A publication of the Archaeological Institute of America
While neutrality has long been a hallmark of Swiss identity, that wasn’t always the case. In 1315, Duke Leopold of Hapsburg set out to consolidate his power within the Holy Roman Empire and marched into areas controlled by the Swiss Confederacy—then a local alliance. According to historical sources, the more experienced, better-equipped Hapsburg knights were ambushed by Swiss soldiers on the shores of Lake Aegeri. “At Morgarten, as the location is called, the foreign forces were stopped and, as the lore goes, badly decimated,” says Stefan Hochuli, an archaeologist with the Swiss Department of the Interior. Hochuli and officials from the cantons of Zug and Schwyz have found evidence, including knives, arrows, and a spur, that may pinpoint the location of the Battle of Morgarten. The decisive, brutal victory is considered a foundational moment for Switzerland, as it strengthened the Everlasting League, the nucleus of the confederacy.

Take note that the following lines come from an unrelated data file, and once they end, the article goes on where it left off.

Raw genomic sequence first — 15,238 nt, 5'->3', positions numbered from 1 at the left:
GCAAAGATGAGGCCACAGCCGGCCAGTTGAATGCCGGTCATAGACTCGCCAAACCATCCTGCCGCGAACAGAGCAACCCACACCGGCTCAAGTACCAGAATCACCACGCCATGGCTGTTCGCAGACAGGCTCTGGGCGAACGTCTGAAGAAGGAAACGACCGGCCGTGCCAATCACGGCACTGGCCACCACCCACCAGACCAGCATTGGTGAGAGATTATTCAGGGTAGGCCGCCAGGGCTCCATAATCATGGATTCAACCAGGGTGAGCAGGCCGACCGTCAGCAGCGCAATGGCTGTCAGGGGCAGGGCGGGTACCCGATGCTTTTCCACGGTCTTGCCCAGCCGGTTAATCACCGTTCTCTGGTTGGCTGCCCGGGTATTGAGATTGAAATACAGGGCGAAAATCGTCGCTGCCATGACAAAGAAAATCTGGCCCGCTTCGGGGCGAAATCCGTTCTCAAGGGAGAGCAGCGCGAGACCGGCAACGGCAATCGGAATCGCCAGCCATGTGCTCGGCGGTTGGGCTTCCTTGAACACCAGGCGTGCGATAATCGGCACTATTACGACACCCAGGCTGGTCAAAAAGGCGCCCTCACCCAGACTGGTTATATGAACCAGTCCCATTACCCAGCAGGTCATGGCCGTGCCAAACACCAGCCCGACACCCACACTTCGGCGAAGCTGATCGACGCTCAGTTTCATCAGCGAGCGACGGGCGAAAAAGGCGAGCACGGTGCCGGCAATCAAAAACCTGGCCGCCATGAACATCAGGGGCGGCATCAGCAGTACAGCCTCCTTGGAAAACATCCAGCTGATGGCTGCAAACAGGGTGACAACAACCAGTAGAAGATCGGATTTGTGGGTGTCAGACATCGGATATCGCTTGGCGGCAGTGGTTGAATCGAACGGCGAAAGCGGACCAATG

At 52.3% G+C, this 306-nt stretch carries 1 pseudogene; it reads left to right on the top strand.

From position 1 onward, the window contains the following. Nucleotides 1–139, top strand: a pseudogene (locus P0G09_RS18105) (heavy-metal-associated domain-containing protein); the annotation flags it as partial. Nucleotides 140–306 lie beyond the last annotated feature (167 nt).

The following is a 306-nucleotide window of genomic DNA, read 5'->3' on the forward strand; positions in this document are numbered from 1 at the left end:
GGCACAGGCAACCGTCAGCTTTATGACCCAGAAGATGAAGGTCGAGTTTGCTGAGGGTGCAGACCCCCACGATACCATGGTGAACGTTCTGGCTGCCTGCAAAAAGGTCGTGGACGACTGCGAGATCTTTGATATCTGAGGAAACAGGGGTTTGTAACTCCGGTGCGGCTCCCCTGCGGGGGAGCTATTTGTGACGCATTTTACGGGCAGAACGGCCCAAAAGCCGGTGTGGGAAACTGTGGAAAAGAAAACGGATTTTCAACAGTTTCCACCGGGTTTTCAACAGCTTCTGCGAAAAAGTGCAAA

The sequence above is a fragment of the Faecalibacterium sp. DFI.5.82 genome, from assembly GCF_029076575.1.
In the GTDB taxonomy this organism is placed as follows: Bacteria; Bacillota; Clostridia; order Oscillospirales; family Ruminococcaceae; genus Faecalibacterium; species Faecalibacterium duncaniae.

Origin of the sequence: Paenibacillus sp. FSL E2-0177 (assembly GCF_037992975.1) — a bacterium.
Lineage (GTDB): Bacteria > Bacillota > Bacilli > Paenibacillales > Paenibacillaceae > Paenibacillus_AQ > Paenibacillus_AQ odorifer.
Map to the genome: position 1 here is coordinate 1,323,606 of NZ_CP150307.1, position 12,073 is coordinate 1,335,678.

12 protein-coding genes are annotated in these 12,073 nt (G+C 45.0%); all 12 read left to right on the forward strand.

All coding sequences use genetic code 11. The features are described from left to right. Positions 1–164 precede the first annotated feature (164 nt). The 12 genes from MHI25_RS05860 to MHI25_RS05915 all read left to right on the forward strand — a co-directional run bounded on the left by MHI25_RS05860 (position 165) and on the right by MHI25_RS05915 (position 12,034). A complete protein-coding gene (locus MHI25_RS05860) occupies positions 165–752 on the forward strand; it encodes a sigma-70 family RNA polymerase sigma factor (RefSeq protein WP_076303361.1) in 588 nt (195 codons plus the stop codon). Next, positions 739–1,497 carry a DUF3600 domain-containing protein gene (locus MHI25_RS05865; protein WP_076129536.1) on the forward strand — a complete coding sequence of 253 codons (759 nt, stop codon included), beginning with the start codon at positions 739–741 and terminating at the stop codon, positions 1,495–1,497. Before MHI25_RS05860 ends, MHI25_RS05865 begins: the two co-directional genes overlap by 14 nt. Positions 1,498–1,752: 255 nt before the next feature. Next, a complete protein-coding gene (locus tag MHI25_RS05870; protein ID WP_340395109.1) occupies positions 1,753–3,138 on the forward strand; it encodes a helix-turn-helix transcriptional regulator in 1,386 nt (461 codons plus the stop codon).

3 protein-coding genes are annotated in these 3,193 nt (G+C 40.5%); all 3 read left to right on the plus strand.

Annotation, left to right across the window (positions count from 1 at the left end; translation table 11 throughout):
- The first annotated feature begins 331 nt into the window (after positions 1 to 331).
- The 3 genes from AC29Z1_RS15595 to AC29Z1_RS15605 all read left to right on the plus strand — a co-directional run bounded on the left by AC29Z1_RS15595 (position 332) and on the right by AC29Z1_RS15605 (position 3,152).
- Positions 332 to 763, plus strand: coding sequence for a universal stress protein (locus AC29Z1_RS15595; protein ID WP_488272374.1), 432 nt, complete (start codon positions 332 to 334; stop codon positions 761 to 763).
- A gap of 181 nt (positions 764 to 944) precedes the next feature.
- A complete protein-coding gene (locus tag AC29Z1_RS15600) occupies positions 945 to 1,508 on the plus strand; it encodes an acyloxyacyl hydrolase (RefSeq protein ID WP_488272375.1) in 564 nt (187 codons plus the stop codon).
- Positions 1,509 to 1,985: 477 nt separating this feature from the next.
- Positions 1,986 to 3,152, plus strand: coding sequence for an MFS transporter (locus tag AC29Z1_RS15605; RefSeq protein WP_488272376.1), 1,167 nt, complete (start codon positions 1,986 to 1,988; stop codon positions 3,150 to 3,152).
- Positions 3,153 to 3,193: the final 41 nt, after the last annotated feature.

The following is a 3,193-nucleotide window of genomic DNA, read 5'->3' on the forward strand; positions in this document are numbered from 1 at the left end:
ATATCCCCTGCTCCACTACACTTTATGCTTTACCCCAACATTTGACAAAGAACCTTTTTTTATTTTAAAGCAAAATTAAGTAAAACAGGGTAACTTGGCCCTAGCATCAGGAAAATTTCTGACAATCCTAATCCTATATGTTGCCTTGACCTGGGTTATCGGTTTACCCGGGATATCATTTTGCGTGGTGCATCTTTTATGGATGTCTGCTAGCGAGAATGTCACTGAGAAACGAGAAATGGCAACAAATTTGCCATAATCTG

Alaskan shipwreck survivors, chewing tobacco in the Southwest, Hellenistic chicken farms, a Swedish bishop’s secret, and one tough Scythian